The specifics of the data leak have not been revealed.
Customer information from the US was not exposed, however, information from South Korea and Taiwan was. Personnel data, such as names and contact information, was also lost in Taiwan as a result of the assault. According to the Wall Street Journal, the breach includes U.S. employee contact information, franchisee information, and restaurant information such as seating capacity and square area.
“While we were able to close off access quickly after identification, our investigation has determined that a small number of files were accessed, some of which contained personal data”, said McDonald’s. According to the corporation, the attack was identified as a result of the burger chain’s major investment in cybersecurity processes.
As reported by Softpedia a spokesperson told CNN Business that, “These tools allowed us to quickly identify and contain recent unauthorized activity on our network”. McDonald’s, on the other hand, would not declare a data breach if its cybersecurity safeguards were robust. It’s a strange flip of phrase to say that a data leak is an indicator of efficient cybersecurity. Although there is no proof that ransomware was utilized, data from three distinct countries was taken, and many assaults were carried out.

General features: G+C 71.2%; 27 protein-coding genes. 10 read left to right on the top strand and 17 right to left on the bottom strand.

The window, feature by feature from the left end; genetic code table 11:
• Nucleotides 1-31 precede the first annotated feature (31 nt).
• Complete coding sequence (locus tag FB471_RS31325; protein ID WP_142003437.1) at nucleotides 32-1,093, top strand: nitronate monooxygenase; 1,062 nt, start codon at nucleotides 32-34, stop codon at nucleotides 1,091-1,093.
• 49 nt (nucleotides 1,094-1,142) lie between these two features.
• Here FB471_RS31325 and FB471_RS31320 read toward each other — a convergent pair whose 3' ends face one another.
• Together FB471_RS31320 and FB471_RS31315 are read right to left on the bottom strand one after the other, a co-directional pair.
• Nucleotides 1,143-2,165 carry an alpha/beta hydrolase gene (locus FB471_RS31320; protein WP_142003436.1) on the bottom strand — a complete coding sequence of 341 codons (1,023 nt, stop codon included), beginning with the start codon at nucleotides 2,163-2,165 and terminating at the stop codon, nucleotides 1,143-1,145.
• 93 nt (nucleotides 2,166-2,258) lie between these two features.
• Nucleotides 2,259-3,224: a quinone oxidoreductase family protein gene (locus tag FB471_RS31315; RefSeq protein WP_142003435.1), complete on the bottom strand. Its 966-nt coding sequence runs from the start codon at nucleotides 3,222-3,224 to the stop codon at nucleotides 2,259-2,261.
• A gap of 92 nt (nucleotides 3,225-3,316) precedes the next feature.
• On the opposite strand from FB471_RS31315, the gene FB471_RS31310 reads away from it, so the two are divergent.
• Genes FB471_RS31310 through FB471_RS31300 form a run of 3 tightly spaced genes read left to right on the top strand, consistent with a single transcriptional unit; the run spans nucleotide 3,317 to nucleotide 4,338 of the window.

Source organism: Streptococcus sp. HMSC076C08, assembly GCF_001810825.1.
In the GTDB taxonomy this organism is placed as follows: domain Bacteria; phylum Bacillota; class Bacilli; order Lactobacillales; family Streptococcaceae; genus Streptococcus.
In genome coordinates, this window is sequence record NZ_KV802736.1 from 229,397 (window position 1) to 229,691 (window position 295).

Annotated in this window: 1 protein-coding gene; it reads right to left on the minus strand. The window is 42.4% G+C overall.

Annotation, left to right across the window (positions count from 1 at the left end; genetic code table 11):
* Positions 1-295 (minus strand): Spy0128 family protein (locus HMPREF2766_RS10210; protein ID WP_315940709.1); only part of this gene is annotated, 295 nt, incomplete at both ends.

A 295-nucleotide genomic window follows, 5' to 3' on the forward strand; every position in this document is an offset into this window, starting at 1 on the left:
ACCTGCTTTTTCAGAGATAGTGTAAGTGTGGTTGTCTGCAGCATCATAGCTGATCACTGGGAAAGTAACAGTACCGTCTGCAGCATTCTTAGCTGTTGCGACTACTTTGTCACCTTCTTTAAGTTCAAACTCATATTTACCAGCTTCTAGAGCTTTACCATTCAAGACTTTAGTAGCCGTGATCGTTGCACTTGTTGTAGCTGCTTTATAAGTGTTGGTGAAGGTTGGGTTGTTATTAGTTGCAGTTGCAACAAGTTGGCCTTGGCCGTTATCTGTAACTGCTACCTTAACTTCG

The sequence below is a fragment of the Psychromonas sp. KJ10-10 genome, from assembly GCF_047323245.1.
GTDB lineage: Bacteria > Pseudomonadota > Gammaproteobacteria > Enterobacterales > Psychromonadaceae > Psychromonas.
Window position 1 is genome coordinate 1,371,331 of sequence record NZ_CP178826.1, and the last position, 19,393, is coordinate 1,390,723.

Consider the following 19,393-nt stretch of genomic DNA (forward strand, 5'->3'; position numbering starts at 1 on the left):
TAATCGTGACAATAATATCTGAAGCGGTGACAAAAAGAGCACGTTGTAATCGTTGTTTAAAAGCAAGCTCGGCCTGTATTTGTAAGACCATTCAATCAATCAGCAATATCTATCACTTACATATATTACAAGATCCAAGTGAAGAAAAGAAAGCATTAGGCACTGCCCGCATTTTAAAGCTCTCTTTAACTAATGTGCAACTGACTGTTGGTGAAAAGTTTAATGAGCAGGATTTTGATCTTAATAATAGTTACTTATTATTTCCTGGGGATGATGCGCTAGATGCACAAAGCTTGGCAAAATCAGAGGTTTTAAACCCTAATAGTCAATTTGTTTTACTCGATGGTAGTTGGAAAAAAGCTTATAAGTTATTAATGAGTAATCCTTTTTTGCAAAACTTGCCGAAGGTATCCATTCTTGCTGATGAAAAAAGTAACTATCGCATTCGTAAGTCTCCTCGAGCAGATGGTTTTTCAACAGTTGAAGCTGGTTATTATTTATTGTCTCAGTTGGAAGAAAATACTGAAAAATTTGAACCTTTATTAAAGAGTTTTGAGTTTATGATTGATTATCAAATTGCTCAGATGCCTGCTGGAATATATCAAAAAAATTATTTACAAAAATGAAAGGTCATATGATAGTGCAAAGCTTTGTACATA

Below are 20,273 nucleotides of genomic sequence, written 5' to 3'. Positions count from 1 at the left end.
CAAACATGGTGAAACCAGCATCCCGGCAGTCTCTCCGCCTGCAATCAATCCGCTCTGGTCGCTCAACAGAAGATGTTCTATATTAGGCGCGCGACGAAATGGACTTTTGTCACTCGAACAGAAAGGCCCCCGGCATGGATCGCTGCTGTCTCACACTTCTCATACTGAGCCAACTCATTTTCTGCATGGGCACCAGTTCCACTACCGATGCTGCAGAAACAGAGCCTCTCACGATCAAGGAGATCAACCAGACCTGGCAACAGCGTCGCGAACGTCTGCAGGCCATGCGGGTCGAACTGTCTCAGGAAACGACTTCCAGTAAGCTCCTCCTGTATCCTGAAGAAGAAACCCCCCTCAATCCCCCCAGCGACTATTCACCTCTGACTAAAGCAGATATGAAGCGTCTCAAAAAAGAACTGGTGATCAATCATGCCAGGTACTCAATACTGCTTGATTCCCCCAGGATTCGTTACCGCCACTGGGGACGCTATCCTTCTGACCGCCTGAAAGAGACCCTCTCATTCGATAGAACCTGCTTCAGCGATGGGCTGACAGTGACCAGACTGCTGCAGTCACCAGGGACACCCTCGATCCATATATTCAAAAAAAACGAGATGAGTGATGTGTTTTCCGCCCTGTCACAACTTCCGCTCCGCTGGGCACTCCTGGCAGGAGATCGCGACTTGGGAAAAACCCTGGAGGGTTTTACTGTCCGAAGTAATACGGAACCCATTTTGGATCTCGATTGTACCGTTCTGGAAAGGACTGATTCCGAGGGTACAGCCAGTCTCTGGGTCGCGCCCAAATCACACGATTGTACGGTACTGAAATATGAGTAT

The data hack, according to Kate Kuehn, senior vice president of application relationship management company vArmour Networks Inc, is a stark reminder that all businesses must assume they have already been compromised and embrace a zero-trust defence posture. Companies must respond to and contain an event, and real-time visibility and application relationship management are key to success.
McDonald’s said Friday that its businesses in South Korea and Taiwan alerted Asian regulators of the breach and that they would notify consumers and staff. According to the corporation, its divisions will also alert selected employees in South Africa and Russia of suspected unlawful access to their information. The inquiry had also identified certain countries.
According to McDonald’s, attackers collected customer emails, phone numbers, and addresses from delivery customers in South Korea and Taiwan. According to McDonald’s, hackers obtained employee information in Taiwan, including names and contact information. The business stated that the quantity of data exposed was limited, but did not specify how many persons were affected. The leak did not include any payment information from customers.